The name Gabriel Torwua Suswam emerged on the national political space in 1999 when a young lawyer was elected into the House of the Representatives to represent Katsina-Ala, Ukum and Logo Federal constituency on the platform of the People’s Democratic Party, PDP. At the Green Chambers, Suswam ingratiated himself with the leadership of the House and became an influential member of House to the envy of most of his colleagues.
His eight years stint as a legislator saw him chairing sensitive House Committees including Grade ‘A’ Committees of House Services, Appropriation and later FCT.
Gabriel Torwua Suswam became a pride of Benue State as he remained in the spotlight of House politics. He was consulted by his colleagues on the direction of critical national issues. Even though he had no record of sponsoring a single Bill throughout his eight years of legislative journey, Gabriel Suswam continued to be a shinning example of representation as his weekends were spent commissioning one constituency project or the other. He brought the needed dividends of democracy to his constituents and to a large extent, Benue State. He kept in touch with the grassroots and gave the people his ear and heart by attending to even personal problems.
This made Suswam a household name and he became the benchmark for the assessment of his colleagues from other constituencies of Benue State.
At the twilight of the Akume’s second term, the political landscape in Benue State was preoccupied with the issue of leadership succession. The political scheming respecting Akume’s successor became interesting, intense and yet intriguing as a result of the aspirants who had indicated interest. Going by the zoning system among the Tiv people, Sankera, comprising of Katsina-Ala, Ukum and Logo Local Governments was primed to produce the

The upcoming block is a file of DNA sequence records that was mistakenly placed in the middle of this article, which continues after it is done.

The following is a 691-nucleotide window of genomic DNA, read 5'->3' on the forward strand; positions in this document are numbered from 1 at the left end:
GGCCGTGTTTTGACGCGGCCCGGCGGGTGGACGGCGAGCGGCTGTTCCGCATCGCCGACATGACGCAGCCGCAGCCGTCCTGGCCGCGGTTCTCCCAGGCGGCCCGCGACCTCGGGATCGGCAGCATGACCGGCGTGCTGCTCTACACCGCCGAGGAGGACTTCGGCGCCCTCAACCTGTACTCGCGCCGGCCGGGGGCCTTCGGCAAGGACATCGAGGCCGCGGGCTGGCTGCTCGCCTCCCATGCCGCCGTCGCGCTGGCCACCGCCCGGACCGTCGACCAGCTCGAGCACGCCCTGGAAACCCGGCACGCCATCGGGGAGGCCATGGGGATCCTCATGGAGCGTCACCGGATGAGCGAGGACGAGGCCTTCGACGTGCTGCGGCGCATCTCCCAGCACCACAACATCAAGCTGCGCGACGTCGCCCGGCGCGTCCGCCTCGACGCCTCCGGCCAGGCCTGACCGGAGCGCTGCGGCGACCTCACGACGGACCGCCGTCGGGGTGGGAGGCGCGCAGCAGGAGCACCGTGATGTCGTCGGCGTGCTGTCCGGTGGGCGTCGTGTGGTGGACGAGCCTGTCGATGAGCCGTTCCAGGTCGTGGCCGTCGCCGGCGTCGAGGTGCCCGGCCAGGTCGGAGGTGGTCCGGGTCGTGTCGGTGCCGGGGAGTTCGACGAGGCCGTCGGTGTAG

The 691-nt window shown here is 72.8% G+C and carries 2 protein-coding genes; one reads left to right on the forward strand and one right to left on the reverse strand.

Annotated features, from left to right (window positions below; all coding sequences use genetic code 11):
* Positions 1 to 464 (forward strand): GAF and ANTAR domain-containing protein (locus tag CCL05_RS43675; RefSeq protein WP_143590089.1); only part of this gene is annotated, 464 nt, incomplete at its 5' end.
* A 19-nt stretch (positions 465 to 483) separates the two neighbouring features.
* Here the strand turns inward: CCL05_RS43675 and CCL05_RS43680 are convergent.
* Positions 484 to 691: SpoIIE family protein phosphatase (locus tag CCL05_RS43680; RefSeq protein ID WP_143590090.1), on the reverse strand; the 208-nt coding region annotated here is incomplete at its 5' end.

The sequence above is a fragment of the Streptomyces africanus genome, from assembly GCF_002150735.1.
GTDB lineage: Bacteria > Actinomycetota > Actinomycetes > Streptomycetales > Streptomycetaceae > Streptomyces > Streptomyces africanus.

next governor of the state.
This was because the other three houses of Tiv had produced governors of the State; Aper Aku (Kwande), Moses Adasu (Jechira) and George Akume (Jemgbagh) leaving Sankera and Minda. Sankera paraded an array of aspirants including the out-going governor, Gabriel Torwua Suswam, former Ambassador to Mexico, Professor Iyorwuese Hagher, former Managing Director of Lower Benue River Basin Development Authority, Engr. Bisibi Atii, Nigeria Ambassador to Argentina, Barrister Chive Kaave, top military brass, Major J.W.T Gbor (rtd.), a seasoned politician, Chief Abu King Shuluwa, a former General Manager of Benue State Water Board, Engr. (Mrs.) Ada Chenge, a renowned Scholar of Political Science and Second Republic Commissioner, Professor Mvendaga Jibo, Senior Special Assistant to the Vice President on Special Duties, Mr. Shima Ayati among others.
Governor George Akume signalled interest in Rt. Hon. Barrister Gabriel Torwua Suswam, Member representing Kastina-Ala, Ukum and Logo (Sankera) at the House of Representatives to succeed him while his godfather and Minister of Internal Affairs, Dr. Iyorchia Ayu preferred the candidacy of Mr. Shima Ayati, Special Assistant to the Vice President on Special Duties. Ayu’s interest in Shima Ayati was because he (Ayati) unlike Suswam who had entrenched himself as an influential power broker in the House of Representatives could be tamed even as Governor with all the paraphernalia of office.
The PDP Governorship Primary was held on Tuesday, 12th December, 2006 at the Aper Aku Stadium, Makurdi. With the backing of the George Akume and the party machinery in the State, Suswam emerged with the highest votes without meeting the 50 per cent stipulated by the PDP Guidelines. He polled 2,797 votes while his closest opponent, a retired Federal Permanent Secretary, Chief Mike Okibe Onoja secured 876 votes. With an imminent run-off, the political atmosphere became pregnant with uncertainty.
The governor, George Akume in his bid to ensure Suswam succeeded him, directed the Deputy Governor, Prince Ogiri Ajene who had 665 votes and Deputy Speaker of the State Assembly, Rt. Hon. Ralph Igbago who polled 104 votes to donate their votes to Suswam to enable him meet the 50 per cent stipulated by the party’s guideline. This episode marked the introduction of a novel idea in the history of electoral contests in Nigeria.